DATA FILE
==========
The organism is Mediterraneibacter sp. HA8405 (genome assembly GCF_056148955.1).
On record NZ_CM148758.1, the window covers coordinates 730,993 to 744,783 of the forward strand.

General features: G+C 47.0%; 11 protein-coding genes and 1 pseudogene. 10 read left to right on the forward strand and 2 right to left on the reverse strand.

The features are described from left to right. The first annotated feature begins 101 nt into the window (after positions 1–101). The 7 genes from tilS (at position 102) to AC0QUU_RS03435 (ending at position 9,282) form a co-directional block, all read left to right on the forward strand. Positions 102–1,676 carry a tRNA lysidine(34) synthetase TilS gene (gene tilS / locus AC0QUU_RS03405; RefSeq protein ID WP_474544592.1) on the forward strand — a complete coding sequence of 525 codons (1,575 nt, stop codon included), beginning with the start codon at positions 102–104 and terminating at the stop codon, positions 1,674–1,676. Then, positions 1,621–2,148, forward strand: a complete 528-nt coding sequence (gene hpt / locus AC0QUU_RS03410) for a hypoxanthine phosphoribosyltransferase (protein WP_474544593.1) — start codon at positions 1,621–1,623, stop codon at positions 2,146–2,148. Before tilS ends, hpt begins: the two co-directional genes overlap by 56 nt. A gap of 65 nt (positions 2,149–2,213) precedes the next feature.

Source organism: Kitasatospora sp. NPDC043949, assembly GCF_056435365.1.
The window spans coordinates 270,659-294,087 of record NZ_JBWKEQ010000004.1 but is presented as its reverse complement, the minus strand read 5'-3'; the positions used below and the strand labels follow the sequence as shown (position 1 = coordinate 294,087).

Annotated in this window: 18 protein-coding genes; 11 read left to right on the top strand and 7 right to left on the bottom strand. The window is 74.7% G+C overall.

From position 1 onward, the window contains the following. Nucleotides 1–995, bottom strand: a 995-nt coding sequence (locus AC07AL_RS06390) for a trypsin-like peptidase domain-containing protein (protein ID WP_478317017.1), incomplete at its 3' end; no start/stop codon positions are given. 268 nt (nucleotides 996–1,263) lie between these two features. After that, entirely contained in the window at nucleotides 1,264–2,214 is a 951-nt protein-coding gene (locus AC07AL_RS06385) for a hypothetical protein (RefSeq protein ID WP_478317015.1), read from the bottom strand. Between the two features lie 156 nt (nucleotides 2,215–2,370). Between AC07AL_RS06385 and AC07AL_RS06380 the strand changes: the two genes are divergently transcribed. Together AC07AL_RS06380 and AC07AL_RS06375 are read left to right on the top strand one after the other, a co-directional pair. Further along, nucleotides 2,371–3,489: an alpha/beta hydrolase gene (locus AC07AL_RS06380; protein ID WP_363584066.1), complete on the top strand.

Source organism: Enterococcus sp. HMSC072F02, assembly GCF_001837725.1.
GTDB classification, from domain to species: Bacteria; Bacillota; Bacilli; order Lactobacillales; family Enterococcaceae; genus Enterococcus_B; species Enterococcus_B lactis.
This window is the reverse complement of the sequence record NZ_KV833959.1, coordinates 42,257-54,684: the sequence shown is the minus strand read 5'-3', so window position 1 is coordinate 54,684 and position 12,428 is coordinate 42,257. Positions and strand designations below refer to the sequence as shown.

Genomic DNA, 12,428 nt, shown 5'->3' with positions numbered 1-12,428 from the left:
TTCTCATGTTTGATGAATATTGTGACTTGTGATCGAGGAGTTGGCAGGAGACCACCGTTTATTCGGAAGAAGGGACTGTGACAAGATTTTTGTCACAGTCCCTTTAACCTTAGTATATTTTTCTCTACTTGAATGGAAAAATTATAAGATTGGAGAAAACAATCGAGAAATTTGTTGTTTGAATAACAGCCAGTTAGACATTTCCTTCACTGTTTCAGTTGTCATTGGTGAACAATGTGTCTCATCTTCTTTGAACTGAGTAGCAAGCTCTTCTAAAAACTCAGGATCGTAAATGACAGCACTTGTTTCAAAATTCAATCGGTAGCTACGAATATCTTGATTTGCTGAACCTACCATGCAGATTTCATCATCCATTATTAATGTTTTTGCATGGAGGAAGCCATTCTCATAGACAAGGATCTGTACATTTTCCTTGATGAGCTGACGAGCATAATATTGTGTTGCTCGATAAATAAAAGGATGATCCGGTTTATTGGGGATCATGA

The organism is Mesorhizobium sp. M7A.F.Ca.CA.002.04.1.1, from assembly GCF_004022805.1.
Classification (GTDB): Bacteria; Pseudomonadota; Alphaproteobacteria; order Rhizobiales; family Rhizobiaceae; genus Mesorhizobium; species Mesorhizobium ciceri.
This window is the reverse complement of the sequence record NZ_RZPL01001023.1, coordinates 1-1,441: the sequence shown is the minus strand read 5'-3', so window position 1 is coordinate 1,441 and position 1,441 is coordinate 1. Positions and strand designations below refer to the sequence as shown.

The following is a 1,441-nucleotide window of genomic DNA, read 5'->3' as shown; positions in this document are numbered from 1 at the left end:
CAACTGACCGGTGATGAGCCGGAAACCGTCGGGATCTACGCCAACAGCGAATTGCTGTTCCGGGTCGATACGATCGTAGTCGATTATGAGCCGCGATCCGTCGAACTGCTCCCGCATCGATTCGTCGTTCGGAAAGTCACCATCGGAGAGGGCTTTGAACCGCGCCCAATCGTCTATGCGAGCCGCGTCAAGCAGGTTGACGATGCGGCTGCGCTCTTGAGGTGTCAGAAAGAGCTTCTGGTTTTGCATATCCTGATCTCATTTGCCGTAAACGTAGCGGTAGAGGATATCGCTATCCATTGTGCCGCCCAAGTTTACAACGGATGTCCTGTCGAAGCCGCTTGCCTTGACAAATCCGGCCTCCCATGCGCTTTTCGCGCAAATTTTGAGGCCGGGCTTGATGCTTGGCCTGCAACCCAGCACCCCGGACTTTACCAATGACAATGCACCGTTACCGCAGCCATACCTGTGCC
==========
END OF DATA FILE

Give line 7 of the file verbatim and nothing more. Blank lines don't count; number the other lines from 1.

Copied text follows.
Annotated in this window: 18 protein-coding genes; 11 read left to right on the top strand and 7 right to left on the bottom strand. The window is 74.7% G+C overall.